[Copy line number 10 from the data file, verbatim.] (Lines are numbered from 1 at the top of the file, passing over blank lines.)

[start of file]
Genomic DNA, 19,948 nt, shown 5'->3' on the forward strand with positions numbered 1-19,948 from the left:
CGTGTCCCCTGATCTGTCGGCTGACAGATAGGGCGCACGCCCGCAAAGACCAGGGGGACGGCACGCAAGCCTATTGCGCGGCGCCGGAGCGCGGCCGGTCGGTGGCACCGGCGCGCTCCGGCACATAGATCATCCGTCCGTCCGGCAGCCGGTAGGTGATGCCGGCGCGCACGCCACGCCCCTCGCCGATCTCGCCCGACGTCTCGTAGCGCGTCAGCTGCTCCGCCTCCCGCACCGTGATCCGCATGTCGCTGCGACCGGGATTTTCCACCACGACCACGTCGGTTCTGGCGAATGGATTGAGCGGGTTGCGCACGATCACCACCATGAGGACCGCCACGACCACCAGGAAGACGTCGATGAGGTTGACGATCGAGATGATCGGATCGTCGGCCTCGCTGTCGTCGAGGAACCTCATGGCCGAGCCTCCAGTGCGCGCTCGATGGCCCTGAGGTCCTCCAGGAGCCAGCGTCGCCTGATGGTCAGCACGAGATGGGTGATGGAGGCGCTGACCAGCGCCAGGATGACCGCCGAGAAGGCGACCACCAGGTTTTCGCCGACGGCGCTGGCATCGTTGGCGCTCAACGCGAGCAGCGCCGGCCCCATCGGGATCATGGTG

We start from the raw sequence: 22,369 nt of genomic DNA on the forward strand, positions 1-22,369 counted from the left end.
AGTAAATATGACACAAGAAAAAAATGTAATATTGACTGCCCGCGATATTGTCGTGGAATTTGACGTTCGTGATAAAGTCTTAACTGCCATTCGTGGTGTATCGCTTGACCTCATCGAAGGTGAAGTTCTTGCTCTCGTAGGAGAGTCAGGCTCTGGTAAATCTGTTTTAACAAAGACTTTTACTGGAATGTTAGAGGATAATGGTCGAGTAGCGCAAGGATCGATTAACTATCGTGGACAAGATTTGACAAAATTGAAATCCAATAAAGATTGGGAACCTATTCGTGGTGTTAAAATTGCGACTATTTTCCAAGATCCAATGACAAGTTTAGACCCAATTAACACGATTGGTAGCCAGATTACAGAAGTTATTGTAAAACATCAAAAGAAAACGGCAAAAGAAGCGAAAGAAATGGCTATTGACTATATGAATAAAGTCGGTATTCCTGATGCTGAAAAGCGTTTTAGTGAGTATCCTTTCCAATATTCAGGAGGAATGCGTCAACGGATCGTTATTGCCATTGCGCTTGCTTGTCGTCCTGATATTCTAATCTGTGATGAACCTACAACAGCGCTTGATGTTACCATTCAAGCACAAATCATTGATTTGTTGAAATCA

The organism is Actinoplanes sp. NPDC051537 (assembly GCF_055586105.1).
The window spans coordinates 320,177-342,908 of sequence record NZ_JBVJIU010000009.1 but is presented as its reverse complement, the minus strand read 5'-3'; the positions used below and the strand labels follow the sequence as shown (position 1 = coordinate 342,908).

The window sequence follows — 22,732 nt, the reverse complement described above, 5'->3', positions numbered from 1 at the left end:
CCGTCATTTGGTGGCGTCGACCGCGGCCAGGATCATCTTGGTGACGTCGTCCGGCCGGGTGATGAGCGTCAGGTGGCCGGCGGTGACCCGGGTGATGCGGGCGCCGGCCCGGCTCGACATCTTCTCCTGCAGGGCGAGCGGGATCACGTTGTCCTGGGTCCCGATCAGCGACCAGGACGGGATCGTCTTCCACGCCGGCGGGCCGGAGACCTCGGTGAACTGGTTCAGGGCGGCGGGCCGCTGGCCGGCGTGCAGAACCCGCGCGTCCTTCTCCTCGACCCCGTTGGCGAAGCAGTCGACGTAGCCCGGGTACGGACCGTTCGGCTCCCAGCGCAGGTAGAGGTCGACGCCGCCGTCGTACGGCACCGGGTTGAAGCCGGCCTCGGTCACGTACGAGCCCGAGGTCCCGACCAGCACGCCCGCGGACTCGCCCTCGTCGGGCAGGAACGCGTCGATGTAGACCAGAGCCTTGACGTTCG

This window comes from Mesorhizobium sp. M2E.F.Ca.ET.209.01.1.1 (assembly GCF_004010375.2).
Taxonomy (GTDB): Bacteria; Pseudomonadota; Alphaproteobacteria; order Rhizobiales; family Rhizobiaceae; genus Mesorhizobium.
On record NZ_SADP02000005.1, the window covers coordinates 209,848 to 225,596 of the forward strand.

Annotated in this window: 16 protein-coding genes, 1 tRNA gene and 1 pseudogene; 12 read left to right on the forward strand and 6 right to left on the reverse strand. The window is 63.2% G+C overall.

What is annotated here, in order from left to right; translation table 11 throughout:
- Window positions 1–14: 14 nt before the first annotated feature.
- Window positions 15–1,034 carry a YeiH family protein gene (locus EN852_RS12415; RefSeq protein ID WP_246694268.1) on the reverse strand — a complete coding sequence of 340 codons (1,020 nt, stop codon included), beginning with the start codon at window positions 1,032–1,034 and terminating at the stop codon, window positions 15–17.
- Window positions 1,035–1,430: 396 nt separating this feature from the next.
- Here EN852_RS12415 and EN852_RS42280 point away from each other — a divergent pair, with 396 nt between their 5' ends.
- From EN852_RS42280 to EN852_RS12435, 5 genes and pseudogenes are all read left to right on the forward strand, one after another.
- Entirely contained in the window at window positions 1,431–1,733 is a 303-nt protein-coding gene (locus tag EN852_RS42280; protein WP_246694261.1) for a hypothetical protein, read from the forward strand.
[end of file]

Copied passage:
Taxonomy (GTDB): Bacteria; Pseudomonadota; Alphaproteobacteria; order Rhizobiales; family Rhizobiaceae; genus Mesorhizobium.